Paris food, score one; Home food, score zero

Things are not going so well in the home-cooking department, a fact more notable after spending a weekend in Paris.

It’s not entirely my fault. I’m handicapped with a state-of-the-art $3,000 wall oven and a matching ceramic cook top that works on one setting: Inferno.

Anyone who understands this panel, please write to me.

The oven is a convection/microwave/conventional contraption with a panel of buttons that look like this (see right):

Can you point out the microwave button? No, it is not “M,” although that would seem about right. Almost four weeks in and we are still not sure what the M button does, except that pressing it causes a red light to glow and a rotating fan symbol to appear. It may a “blending” function.

The instructions aren’t very helpful either –  they’re in French, Italian and German, a hurdle that did not dissuade me much until I ran them through Google-Translate. It now appears the instructions were written by NASA scientists who spent a lot of time in the lab, and not much in writing class.

Tonight,  I decided to roast garlic. A few minutes in, something did not smell right and I opened the oven to find garlic shards blackened on the outside, rock-hard through the centre. I threw them into a frying pan, thinking that any heat is good heat so a little time with some butter would do the trick. It did not, possibly owing the inferno setting.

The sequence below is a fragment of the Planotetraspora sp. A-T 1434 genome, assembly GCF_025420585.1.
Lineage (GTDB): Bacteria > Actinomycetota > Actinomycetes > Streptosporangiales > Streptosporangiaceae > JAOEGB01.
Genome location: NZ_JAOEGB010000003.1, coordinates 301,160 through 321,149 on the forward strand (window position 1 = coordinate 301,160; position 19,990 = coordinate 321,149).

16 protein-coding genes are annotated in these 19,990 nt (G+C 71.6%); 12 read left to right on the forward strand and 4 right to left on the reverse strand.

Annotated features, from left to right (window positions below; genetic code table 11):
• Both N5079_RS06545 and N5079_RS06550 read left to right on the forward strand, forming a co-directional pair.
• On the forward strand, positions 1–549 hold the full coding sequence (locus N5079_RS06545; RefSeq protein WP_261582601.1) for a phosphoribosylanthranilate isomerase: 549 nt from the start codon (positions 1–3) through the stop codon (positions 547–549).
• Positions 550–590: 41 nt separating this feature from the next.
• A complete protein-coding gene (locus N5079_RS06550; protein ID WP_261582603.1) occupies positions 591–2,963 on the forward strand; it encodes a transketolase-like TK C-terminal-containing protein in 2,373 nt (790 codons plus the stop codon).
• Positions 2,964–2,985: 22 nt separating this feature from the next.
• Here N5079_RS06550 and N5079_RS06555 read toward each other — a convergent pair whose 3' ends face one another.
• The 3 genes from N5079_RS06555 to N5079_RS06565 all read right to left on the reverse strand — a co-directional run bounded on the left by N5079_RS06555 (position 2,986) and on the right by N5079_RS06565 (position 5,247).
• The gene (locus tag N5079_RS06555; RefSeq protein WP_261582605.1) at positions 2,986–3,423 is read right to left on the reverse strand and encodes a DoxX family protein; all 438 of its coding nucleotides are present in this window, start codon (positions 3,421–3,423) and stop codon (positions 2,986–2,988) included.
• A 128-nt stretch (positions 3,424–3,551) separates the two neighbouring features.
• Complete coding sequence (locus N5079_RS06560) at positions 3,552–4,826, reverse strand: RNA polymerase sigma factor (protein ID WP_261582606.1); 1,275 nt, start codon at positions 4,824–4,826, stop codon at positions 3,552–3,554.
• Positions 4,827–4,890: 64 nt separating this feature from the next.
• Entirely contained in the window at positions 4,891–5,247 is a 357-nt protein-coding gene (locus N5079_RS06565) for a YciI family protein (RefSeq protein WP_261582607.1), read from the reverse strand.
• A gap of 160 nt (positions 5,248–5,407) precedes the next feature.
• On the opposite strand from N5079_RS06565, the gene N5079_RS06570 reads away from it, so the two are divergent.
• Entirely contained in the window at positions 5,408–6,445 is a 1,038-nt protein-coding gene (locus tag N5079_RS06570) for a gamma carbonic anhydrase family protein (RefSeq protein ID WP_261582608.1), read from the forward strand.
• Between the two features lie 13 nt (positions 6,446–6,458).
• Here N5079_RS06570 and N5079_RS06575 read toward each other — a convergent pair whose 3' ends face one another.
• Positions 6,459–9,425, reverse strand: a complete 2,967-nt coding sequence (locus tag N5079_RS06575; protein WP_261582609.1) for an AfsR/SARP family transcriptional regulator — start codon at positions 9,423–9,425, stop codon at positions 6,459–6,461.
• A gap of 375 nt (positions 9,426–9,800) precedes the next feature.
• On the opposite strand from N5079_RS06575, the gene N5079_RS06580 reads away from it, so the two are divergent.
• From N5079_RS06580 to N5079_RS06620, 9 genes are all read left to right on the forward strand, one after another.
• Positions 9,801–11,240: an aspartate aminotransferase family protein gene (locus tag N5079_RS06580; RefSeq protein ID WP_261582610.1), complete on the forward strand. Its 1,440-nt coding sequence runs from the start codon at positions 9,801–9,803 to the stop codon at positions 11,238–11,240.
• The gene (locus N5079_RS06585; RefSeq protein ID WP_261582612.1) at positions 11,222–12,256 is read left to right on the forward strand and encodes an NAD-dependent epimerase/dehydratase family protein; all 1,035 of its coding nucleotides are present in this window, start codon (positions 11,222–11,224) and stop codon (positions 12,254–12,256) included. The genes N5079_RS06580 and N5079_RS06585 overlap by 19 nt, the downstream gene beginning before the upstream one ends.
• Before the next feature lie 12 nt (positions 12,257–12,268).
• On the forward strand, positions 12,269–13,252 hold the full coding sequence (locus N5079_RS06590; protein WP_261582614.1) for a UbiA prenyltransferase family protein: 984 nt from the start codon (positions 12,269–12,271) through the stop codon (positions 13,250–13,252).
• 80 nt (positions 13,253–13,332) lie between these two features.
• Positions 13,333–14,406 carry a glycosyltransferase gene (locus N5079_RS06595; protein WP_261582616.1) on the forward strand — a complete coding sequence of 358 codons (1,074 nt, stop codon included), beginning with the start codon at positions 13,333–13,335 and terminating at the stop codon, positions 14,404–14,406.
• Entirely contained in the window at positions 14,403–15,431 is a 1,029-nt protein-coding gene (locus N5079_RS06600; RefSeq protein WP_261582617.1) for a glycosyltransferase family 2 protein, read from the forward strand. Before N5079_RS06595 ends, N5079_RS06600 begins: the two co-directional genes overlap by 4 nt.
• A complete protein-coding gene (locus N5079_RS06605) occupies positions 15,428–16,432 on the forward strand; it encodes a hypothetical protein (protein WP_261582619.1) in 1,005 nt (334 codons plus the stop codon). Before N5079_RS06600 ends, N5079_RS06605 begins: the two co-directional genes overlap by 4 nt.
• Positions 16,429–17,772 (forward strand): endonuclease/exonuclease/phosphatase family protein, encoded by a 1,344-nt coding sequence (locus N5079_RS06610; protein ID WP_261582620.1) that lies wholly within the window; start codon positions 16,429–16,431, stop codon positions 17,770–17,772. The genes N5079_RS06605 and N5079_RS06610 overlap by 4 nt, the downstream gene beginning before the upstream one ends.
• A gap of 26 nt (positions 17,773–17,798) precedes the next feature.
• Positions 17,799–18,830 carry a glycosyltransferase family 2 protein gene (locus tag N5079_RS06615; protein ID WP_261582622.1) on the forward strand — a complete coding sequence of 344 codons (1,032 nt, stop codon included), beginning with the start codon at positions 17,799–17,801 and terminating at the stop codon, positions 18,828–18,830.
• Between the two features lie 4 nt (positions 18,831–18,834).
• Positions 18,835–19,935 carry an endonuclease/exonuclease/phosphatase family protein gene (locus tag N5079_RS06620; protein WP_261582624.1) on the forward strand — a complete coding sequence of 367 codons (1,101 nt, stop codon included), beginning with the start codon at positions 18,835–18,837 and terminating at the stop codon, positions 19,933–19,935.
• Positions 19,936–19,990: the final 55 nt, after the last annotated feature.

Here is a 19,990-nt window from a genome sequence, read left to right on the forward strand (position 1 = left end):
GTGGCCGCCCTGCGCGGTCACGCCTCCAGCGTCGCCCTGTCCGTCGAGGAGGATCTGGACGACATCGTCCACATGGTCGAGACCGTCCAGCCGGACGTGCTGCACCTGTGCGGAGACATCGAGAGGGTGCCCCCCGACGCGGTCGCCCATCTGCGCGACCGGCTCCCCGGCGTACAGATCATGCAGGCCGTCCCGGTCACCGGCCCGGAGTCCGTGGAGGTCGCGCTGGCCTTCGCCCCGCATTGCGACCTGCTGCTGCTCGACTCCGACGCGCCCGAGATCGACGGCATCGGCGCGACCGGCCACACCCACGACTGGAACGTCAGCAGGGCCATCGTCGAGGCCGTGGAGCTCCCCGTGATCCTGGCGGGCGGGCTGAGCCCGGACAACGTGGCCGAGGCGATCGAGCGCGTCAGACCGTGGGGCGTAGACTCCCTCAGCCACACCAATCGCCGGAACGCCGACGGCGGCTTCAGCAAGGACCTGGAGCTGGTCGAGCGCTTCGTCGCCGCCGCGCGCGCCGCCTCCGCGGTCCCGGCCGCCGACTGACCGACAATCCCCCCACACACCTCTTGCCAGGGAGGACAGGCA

My humble attempt at supper.

Next, I unpeeled the wild coho salmon packaging to find that most of the contents were some kind of styro-cardboard backing over which a few bologna-style slices of fish lay in state. I tried to not think of the giant slabs of salmon I could have bought at home in Victoria for the price I paid for bologna-salmon.

Terrified into submission by the elitist oven, I didn’t dare attempt to bake or grill the fish. I put it in a pot to fry (yes, a pot for frying – I can’t fit the wider-bottomed frying pans on my small cooktop).  Now I have hardened salmon shards to match the garlic.

The one thing that our kitchen turns out with great success is carrots. We are having them every night. Already, we are seeing orange everywhere.

In the meantime, Dave just came home, looked in the pot of salmon and said, “We’re having carrots again?”

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5 thoughts on “Paris food, score one; Home food, score zero

  1. Just reinforces the point that “there is no place like home for cooking”. Your comments are a good laugh from across the sea. You might be tempted to give me a swift kick if you were nearer………lol

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